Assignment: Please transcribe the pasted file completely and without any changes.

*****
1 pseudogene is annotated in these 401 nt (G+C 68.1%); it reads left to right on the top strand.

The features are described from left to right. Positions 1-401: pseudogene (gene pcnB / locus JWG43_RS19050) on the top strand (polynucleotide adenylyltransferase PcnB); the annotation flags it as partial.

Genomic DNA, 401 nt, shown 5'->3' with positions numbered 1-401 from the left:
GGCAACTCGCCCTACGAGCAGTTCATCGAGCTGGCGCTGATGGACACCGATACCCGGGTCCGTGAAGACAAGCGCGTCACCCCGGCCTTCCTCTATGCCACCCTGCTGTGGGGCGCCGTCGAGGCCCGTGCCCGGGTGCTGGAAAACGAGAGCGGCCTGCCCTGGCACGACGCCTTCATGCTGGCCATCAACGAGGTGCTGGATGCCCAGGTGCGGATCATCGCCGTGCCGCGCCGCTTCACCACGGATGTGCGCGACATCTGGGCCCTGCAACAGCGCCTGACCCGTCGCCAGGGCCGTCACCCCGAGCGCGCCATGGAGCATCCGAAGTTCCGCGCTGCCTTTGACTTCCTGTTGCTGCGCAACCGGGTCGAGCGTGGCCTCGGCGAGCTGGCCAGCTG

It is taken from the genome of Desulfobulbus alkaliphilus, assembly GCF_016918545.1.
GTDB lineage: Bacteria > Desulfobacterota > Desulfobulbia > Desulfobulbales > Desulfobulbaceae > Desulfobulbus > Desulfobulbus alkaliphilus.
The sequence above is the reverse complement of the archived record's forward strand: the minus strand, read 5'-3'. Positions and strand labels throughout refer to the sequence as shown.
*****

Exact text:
1 pseudogene is annotated in these 401 nt (G+C 68.1%); it reads left to right on the top strand.

The features are described from left to right. Positions 1-401: pseudogene (gene pcnB / locus JWG43_RS19050) on the top strand (polynucleotide adenylyltransferase PcnB); the annotation flags it as partial.

Genomic DNA, 401 nt, shown 5'->3' with positions numbered 1-401 from the left:
GGCAACTCGCCCTACGAGCAGTTCATCGAGCTGGCGCTGATGGACACCGATACCCGGGTCCGTGAAGACAAGCGCGTCACCCCGGCCTTCCTCTATGCCACCCTGCTGTGGGGCGCCGTCGAGGCCCGTGCCCGGGTGCTGGAAAACGAGAGCGGCCTGCCCTGGCACGACGCCTTCATGCTGGCCATCAACGAGGTGCTGGATGCCCAGGTGCGGATCATCGCCGTGCCGCGCCGCTTCACCACGGATGTGCGCGACATCTGGGCCCTGCAACAGCGCCTGACCCGTCGCCAGGGCCGTCACCCCGAGCGCGCCATGGAGCATCCGAAGTTCCGCGCTGCCTTTGACTTCCTGTTGCTGCGCAACCGGGTCGAGCGTGGCCTCGGCGAGCTGGCCAGCTG

It is taken from the genome of Desulfobulbus alkaliphilus, assembly GCF_016918545.1.
GTDB lineage: Bacteria > Desulfobacterota > Desulfobulbia > Desulfobulbales > Desulfobulbaceae > Desulfobulbus > Desulfobulbus alkaliphilus.
The sequence above is the reverse complement of the archived record's forward strand: the minus strand, read 5'-3'. Positions and strand labels throughout refer to the sequence as shown.